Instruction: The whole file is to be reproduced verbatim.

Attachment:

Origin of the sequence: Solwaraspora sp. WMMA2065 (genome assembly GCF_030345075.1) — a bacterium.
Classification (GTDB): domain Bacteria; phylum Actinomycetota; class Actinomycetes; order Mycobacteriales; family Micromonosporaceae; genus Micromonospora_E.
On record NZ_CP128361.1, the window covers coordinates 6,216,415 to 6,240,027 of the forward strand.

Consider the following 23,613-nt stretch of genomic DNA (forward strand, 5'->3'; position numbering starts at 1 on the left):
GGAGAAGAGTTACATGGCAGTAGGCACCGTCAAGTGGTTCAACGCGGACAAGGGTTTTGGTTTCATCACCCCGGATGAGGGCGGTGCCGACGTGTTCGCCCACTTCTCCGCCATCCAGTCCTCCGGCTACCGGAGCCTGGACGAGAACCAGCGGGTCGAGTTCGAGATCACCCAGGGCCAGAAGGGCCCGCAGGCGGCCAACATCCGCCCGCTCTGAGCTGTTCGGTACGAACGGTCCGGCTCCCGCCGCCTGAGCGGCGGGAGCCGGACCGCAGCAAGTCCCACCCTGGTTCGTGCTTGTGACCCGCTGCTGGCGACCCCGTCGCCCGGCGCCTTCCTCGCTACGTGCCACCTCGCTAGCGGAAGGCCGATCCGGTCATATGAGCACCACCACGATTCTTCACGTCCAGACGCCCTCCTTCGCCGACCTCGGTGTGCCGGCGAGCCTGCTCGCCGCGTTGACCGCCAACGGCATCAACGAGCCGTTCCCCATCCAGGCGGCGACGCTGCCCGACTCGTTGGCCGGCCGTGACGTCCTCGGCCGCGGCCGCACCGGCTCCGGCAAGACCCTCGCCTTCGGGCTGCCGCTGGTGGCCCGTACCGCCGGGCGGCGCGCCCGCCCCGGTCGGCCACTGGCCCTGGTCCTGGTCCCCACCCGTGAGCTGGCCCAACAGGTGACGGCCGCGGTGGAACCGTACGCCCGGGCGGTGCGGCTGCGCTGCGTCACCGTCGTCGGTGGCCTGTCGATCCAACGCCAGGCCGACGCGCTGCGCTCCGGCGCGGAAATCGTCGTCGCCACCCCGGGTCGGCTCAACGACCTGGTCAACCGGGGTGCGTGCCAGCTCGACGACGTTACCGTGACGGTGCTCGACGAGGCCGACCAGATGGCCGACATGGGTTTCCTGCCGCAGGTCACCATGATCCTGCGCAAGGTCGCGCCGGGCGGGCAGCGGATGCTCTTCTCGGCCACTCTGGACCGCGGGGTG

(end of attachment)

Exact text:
Origin of the sequence: Solwaraspora sp. WMMA2065 (genome assembly GCF_030345075.1) — a bacterium.
Classification (GTDB): domain Bacteria; phylum Actinomycetota; class Actinomycetes; order Mycobacteriales; family Micromonosporaceae; genus Micromonospora_E.
On record NZ_CP128361.1, the window covers coordinates 6,216,415 to 6,240,027 of the forward strand.

Consider the following 23,613-nt stretch of genomic DNA (forward strand, 5'->3'; position numbering starts at 1 on the left):
GGAGAAGAGTTACATGGCAGTAGGCACCGTCAAGTGGTTCAACGCGGACAAGGGTTTTGGTTTCATCACCCCGGATGAGGGCGGTGCCGACGTGTTCGCCCACTTCTCCGCCATCCAGTCCTCCGGCTACCGGAGCCTGGACGAGAACCAGCGGGTCGAGTTCGAGATCACCCAGGGCCAGAAGGGCCCGCAGGCGGCCAACATCCGCCCGCTCTGAGCTGTTCGGTACGAACGGTCCGGCTCCCGCCGCCTGAGCGGCGGGAGCCGGACCGCAGCAAGTCCCACCCTGGTTCGTGCTTGTGACCCGCTGCTGGCGACCCCGTCGCCCGGCGCCTTCCTCGCTACGTGCCACCTCGCTAGCGGAAGGCCGATCCGGTCATATGAGCACCACCACGATTCTTCACGTCCAGACGCCCTCCTTCGCCGACCTCGGTGTGCCGGCGAGCCTGCTCGCCGCGTTGACCGCCAACGGCATCAACGAGCCGTTCCCCATCCAGGCGGCGACGCTGCCCGACTCGTTGGCCGGCCGTGACGTCCTCGGCCGCGGCCGCACCGGCTCCGGCAAGACCCTCGCCTTCGGGCTGCCGCTGGTGGCCCGTACCGCCGGGCGGCGCGCCCGCCCCGGTCGGCCACTGGCCCTGGTCCTGGTCCCCACCCGTGAGCTGGCCCAACAGGTGACGGCCGCGGTGGAACCGTACGCCCGGGCGGTGCGGCTGCGCTGCGTCACCGTCGTCGGTGGCCTGTCGATCCAACGCCAGGCCGACGCGCTGCGCTCCGGCGCGGAAATCGTCGTCGCCACCCCGGGTCGGCTCAACGACCTGGTCAACCGGGGTGCGTGCCAGCTCGACGACGTTACCGTGACGGTGCTCGACGAGGCCGACCAGATGGCCGACATGGGTTTCCTGCCGCAGGTCACCATGATCCTGCGCAAGGTCGCGCCGGGCGGGCAGCGGATGCTCTTCTCGGCCACTCTGGACCGCGGGGTG